Effective Date: April 1, 2003
Old Rules: No options. There is no minimum guarantee period for which your pension is paid. Your pension is paid to you for life; if you have a surviving spouse or dependant, he or she will get 60% of your pension, upon your death. Even though there are new rules, this old rule of 60% is still in effect and may be chosen.
New Rules: Instead of the old rules (which remain in effect) you may choose to accept a slightly reduced lifetime pension in return for a guarantee or enhanced survivor's pension. In order to do this you may choose one or both of the following:
A. survivor pension as a percentage of your pension: 80% or 100%; and/or
B. guarantee period for which your pension will be paid: 5 years, or 10 years, or 15 years.
Details and Examples
Survivor pensions are only payable if there is an eligible survivor. This is usually a spouse but if there is no spouse, a survivor may be a child under 18 years of age (or under 25 if a continuous full time student) or a parent or sibling dependant on you by reason of infirmity. If you have no spouse or other dependant, you would not choose an enhanced survivor pension.
The guarantee period refers to the minimum period for which your pension will be paid, regardless of when you die. Your pension is paid for your lifetime. That does not change. If you select one of the guarantee periods, the pension plan will continue to pay your pension at the rate at which it was originally paid to you, even if you die before the end of the guarantee period.
Example: Assume you choose an 80% survivor option and a 10-year guarantee and that you die four years after retirement. This means that your pension is paid to you for four years (until your death) and continues at 100% to your spouse for the next six years (the remainder of the guarantee period) and then continues to your spouse at 80% for the remainder of his or her life. If you die, say, twelve years after retirement, your pension is paid to you at 100% for twelve years and then continues at 80% to your spouse for the remainder of his or her life.
You are probably aware that your pension has two components: a lifetime pension and a bridge pension payable only until 65 years of age. It is important to note that the survivor option and guarantee period apply to both portions up until you reach or would have reached 65 and only to the lifetime portion after age 65. In other words, your guaranteed pension and the enhanced survivor pension are also integrated with the Canada Pension Plan (CPP).
Who pays for these benefits?
You may be wondering who pays for these increased benefits. The member pays for the selected option by accepting a reduced pension at retirement. The actual amount of reduction is determined for each individual, based on his or her age at retirement and the spouse's age. Generally speaking, the reduction should be less than 5%.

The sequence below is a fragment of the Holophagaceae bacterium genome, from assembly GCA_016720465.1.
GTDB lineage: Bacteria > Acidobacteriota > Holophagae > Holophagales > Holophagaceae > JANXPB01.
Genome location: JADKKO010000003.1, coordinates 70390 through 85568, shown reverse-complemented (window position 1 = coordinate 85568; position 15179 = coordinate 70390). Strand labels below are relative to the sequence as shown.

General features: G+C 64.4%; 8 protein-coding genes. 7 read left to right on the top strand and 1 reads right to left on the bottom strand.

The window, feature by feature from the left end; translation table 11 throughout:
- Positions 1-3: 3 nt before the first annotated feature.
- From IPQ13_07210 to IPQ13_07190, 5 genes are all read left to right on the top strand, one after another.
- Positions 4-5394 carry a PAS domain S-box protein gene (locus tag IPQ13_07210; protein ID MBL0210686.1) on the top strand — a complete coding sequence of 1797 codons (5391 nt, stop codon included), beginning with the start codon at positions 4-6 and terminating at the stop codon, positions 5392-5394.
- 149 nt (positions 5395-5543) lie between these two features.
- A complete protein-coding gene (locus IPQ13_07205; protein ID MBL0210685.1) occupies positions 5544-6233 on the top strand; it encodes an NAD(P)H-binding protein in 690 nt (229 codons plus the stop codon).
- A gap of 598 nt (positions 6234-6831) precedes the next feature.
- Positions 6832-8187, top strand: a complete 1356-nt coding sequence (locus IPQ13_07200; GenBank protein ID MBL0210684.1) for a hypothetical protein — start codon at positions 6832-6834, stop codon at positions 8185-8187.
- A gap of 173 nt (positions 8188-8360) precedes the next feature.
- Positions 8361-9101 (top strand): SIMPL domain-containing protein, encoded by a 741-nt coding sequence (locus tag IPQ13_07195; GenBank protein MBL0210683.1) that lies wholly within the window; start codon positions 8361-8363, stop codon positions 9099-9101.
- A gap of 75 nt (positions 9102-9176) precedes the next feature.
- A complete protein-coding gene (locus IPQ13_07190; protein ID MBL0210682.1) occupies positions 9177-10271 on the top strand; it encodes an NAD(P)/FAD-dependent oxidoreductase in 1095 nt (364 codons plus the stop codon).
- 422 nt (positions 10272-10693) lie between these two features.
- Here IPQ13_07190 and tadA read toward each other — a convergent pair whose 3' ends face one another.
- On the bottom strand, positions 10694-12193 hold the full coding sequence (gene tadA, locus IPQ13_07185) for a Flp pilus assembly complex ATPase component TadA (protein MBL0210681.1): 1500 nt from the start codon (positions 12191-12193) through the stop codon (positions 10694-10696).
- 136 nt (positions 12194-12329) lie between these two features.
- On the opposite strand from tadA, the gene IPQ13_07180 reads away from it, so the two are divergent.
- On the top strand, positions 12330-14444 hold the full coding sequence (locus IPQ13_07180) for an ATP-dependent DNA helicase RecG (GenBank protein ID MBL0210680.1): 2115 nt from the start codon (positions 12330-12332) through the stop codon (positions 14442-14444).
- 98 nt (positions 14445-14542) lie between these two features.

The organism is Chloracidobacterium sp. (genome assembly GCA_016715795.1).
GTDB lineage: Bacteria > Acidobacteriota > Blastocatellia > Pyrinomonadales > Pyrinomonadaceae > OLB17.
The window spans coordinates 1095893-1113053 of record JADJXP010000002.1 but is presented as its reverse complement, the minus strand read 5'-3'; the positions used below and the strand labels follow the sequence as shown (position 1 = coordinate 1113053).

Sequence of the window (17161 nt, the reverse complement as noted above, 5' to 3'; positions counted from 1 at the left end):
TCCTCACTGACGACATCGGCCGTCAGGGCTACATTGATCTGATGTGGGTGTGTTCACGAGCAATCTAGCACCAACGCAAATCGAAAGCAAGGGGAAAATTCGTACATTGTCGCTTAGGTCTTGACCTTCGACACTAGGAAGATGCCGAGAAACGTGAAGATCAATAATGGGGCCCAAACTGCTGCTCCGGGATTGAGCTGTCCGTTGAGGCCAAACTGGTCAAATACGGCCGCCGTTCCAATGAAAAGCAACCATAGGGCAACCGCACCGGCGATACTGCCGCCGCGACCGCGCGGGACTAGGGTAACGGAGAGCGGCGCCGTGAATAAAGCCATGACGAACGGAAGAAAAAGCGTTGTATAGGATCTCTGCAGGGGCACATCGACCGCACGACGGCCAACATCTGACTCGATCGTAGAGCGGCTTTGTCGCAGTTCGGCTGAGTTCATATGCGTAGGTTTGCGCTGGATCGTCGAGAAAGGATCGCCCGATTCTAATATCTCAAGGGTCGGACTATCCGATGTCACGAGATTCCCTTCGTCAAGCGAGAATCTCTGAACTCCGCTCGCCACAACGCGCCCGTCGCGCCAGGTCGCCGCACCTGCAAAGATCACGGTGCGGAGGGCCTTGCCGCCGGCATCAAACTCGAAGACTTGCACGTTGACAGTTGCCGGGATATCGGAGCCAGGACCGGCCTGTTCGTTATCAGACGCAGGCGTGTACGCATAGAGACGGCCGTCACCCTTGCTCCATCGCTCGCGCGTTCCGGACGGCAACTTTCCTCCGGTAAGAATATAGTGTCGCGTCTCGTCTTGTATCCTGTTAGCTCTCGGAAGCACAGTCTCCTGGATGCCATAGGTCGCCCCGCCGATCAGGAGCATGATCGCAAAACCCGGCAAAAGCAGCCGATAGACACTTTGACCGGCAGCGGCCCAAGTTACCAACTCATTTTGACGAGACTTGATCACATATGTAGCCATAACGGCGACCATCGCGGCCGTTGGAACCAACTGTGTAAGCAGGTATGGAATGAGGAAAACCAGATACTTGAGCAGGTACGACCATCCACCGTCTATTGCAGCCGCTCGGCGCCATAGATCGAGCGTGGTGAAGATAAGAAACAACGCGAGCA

Rules and Conditions
- You must make your choice within three months of retirement. You cannot choose an option several years before you retire. You will elect your option as part of your application for a pension. Nor can you elect an option after you retire.
- If you elect an option and die before your retirement, the election is still valid.
- If you elect an enhanced survivor pension and your spouse dies before you retire, the election is cancelled. You then have up to one month after retirement to elect other options should you so wish.
- You may revoke an election at any time up to retirement.
- You may not revoke an election after retirement, regardless of circumstances. If you elect an enhanced survivor pension and your spouse dies before you, your pension remains at its reduced amount. It is not increased back to its original rate.
- You may only elect an enhanced survivor pension with respect to your spouse at the time of retirement. If you elect an enhanced spousal pension and your spouse predeceases you, any subsequent spouse would be entitled to 60% of your reduced pension.
- If you die leaving a spouse and dependant children, under the default (old) rules, your spouse gets 60% and each child gets 10%, provided that the total paid out is not more than 100%. If you elect an 80% survivor pension, that leaves 20% for dependant children; if you elect a 100% survivor pension, there would be no pension for dependant children. Payments to spouses and/or dependant children are made monthly, just like your pension.
- You may designate a beneficiary to receive guarantee payments after your death if you have no spouse or dependant children. Payments to an estate or other beneficiaries are made in one lump sum.
Before you can apply you must contact the Nova Scotia Pension Services Corporation to receive a personalized calculation sheet of your options. The application form and other pertinent forms may be found on our Forms page.
The information presented here attempts to describe the new options in plain language. The official text is contained in Section 21A of the Teachers' Pension Regulations under the Teachers' Pension Act. In the event of a discrepancy between this information and the Regulations, the latter shall prevail.